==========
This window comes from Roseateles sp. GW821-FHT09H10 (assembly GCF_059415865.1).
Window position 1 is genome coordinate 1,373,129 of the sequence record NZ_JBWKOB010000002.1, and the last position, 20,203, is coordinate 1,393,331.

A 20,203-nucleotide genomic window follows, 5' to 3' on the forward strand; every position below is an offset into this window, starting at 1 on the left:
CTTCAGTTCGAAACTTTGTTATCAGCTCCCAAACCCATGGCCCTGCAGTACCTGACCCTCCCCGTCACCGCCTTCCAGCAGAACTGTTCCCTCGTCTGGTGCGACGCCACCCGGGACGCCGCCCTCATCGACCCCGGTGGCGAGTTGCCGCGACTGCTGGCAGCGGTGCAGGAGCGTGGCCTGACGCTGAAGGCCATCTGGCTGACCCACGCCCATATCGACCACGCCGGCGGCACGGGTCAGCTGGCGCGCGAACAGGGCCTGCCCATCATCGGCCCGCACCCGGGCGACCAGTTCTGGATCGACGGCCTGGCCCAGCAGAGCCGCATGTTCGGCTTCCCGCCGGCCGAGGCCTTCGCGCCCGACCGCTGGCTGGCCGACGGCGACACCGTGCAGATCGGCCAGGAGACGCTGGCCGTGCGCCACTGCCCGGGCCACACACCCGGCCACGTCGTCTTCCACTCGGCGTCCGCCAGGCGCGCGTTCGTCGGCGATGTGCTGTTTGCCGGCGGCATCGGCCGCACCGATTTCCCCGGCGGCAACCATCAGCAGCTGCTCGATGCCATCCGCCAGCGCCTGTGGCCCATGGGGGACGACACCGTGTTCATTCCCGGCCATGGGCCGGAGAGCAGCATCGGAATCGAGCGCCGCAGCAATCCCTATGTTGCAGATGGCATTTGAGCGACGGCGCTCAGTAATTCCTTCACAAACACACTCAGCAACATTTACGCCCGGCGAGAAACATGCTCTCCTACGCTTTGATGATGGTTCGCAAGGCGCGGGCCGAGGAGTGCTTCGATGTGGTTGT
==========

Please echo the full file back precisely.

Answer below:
This window comes from Roseateles sp. GW821-FHT09H10 (assembly GCF_059415865.1).
Window position 1 is genome coordinate 1,373,129 of the sequence record NZ_JBWKOB010000002.1, and the last position, 20,203, is coordinate 1,393,331.

A 20,203-nucleotide genomic window follows, 5' to 3' on the forward strand; every position below is an offset into this window, starting at 1 on the left:
CTTCAGTTCGAAACTTTGTTATCAGCTCCCAAACCCATGGCCCTGCAGTACCTGACCCTCCCCGTCACCGCCTTCCAGCAGAACTGTTCCCTCGTCTGGTGCGACGCCACCCGGGACGCCGCCCTCATCGACCCCGGTGGCGAGTTGCCGCGACTGCTGGCAGCGGTGCAGGAGCGTGGCCTGACGCTGAAGGCCATCTGGCTGACCCACGCCCATATCGACCACGCCGGCGGCACGGGTCAGCTGGCGCGCGAACAGGGCCTGCCCATCATCGGCCCGCACCCGGGCGACCAGTTCTGGATCGACGGCCTGGCCCAGCAGAGCCGCATGTTCGGCTTCCCGCCGGCCGAGGCCTTCGCGCCCGACCGCTGGCTGGCCGACGGCGACACCGTGCAGATCGGCCAGGAGACGCTGGCCGTGCGCCACTGCCCGGGCCACACACCCGGCCACGTCGTCTTCCACTCGGCGTCCGCCAGGCGCGCGTTCGTCGGCGATGTGCTGTTTGCCGGCGGCATCGGCCGCACCGATTTCCCCGGCGGCAACCATCAGCAGCTGCTCGATGCCATCCGCCAGCGCCTGTGGCCCATGGGGGACGACACCGTGTTCATTCCCGGCCATGGGCCGGAGAGCAGCATCGGAATCGAGCGCCGCAGCAATCCCTATGTTGCAGATGGCATTTGAGCGACGGCGCTCAGTAATTCCTTCACAAACACACTCAGCAACATTTACGCCCGGCGAGAAACATGCTCTCCTACGCTTTGATGATGGTTCGCAAGGCGCGGGCCGAGGAGTGCTTCGATGTGGTTGT